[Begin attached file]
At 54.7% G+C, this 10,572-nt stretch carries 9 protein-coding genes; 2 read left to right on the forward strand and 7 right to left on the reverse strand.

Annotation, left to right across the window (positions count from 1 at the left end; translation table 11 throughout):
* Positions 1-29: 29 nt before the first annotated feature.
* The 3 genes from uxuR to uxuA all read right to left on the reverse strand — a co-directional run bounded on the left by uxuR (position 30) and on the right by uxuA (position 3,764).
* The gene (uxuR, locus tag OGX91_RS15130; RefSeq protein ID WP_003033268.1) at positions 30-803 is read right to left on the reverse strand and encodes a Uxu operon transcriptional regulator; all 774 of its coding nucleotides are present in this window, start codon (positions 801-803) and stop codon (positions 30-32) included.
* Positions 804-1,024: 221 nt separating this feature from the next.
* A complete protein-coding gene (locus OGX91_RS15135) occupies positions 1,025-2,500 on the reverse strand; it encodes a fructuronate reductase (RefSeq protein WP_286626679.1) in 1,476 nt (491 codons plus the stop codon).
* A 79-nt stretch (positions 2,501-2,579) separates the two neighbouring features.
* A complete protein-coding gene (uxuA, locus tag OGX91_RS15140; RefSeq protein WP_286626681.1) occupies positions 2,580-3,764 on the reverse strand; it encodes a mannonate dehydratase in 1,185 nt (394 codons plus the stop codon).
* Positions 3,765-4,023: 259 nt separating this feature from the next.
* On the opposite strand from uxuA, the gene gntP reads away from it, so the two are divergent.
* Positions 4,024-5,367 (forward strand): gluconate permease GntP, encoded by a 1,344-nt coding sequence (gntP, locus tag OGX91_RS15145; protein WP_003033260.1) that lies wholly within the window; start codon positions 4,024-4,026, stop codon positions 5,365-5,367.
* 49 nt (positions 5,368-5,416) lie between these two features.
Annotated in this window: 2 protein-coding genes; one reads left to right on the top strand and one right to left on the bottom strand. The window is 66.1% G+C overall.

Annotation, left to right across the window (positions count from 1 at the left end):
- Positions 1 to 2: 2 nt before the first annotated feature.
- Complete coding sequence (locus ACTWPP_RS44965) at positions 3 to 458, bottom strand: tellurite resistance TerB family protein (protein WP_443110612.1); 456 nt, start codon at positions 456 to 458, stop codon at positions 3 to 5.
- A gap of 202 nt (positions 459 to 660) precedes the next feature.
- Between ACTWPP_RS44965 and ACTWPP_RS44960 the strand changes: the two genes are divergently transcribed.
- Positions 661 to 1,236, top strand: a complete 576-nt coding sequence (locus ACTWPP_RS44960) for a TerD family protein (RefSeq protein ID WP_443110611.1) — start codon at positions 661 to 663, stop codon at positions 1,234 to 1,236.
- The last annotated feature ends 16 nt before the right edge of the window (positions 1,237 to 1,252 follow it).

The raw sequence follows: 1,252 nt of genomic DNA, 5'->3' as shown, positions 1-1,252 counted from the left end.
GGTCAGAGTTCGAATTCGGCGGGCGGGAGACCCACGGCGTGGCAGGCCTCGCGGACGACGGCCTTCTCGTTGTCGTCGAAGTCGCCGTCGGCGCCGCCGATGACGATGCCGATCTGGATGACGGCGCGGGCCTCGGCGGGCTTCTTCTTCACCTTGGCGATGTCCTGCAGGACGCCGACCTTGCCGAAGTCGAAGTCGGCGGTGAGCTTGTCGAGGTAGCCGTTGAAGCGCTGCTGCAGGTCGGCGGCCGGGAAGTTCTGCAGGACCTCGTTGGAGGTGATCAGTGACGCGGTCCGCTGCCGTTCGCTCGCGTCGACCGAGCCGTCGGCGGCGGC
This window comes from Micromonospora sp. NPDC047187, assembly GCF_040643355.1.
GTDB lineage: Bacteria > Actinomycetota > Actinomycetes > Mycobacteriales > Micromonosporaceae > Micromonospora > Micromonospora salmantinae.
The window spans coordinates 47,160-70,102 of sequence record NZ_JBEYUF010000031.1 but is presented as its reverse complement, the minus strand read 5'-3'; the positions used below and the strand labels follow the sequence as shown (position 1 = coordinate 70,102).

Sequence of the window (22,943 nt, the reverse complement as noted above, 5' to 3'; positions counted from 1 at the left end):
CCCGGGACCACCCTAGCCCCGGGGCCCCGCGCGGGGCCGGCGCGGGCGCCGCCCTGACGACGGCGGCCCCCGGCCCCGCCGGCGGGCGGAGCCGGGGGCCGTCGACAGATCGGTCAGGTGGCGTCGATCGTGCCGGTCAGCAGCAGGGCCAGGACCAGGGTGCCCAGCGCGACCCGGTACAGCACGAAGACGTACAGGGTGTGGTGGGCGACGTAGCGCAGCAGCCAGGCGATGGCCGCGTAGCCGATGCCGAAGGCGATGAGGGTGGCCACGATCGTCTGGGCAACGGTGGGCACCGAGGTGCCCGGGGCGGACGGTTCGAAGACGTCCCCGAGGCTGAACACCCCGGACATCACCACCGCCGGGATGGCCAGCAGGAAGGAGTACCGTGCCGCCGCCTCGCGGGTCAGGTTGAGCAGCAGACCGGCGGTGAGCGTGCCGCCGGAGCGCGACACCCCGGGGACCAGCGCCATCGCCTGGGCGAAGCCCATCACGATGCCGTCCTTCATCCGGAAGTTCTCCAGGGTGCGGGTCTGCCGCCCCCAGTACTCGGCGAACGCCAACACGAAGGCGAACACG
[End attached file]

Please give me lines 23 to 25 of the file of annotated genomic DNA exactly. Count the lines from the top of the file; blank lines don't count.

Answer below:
GGTCAGAGTTCGAATTCGGCGGGCGGGAGACCCACGGCGTGGCAGGCCTCGCGGACGACGGCCTTCTCGTTGTCGTCGAAGTCGCCGTCGGCGCCGCCGATGACGATGCCGATCTGGATGACGGCGCGGGCCTCGGCGGGCTTCTTCTTCACCTTGGCGATGTCCTGCAGGACGCCGACCTTGCCGAAGTCGAAGTCGGCGGTGAGCTTGTCGAGGTAGCCGTTGAAGCGCTGCTGCAGGTCGGCGGCCGGGAAGTTCTGCAGGACCTCGTTGGAGGTGATCAGTGACGCGGTCCGCTGCCGTTCGCTCGCGTCGACCGAGCCGTCGGCGGCGGC
This window comes from Micromonospora sp. NPDC047187, assembly GCF_040643355.1.
GTDB lineage: Bacteria > Actinomycetota > Actinomycetes > Mycobacteriales > Micromonosporaceae > Micromonospora > Micromonospora salmantinae.